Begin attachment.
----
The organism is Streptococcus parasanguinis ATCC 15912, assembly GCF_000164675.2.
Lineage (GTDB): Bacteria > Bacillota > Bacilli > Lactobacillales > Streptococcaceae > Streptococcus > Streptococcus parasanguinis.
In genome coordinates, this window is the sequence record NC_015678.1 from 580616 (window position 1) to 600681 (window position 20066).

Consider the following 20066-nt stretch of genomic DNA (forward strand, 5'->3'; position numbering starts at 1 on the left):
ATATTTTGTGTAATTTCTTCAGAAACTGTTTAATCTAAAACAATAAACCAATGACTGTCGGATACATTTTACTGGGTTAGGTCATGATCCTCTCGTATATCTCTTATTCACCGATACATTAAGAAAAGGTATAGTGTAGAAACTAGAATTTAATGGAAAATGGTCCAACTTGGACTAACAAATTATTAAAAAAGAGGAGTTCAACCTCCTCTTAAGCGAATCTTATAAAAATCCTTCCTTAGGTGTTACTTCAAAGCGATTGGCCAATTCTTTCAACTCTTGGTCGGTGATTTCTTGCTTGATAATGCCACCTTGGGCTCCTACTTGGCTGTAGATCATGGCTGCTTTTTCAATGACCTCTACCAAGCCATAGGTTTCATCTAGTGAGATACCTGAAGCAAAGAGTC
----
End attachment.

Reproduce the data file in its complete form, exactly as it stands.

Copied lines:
The organism is Streptococcus parasanguinis ATCC 15912, assembly GCF_000164675.2.
Lineage (GTDB): Bacteria > Bacillota > Bacilli > Lactobacillales > Streptococcaceae > Streptococcus > Streptococcus parasanguinis.
In genome coordinates, this window is the sequence record NC_015678.1 from 580616 (window position 1) to 600681 (window position 20066).

Consider the following 20066-nt stretch of genomic DNA (forward strand, 5'->3'; position numbering starts at 1 on the left):
ATATTTTGTGTAATTTCTTCAGAAACTGTTTAATCTAAAACAATAAACCAATGACTGTCGGATACATTTTACTGGGTTAGGTCATGATCCTCTCGTATATCTCTTATTCACCGATACATTAAGAAAAGGTATAGTGTAGAAACTAGAATTTAATGGAAAATGGTCCAACTTGGACTAACAAATTATTAAAAAAGAGGAGTTCAACCTCCTCTTAAGCGAATCTTATAAAAATCCTTCCTTAGGTGTTACTTCAAAGCGATTGGCCAATTCTTTCAACTCTTGGTCGGTGATTTCTTGCTTGATAATGCCACCTTGGGCTCCTACTTGGCTGTAGATCATGGCTGCTTTTTCAATGACCTCTACCAAGCCATAGGTTTCATCTAGTGAGATACCTGAAGCAAAGAGTC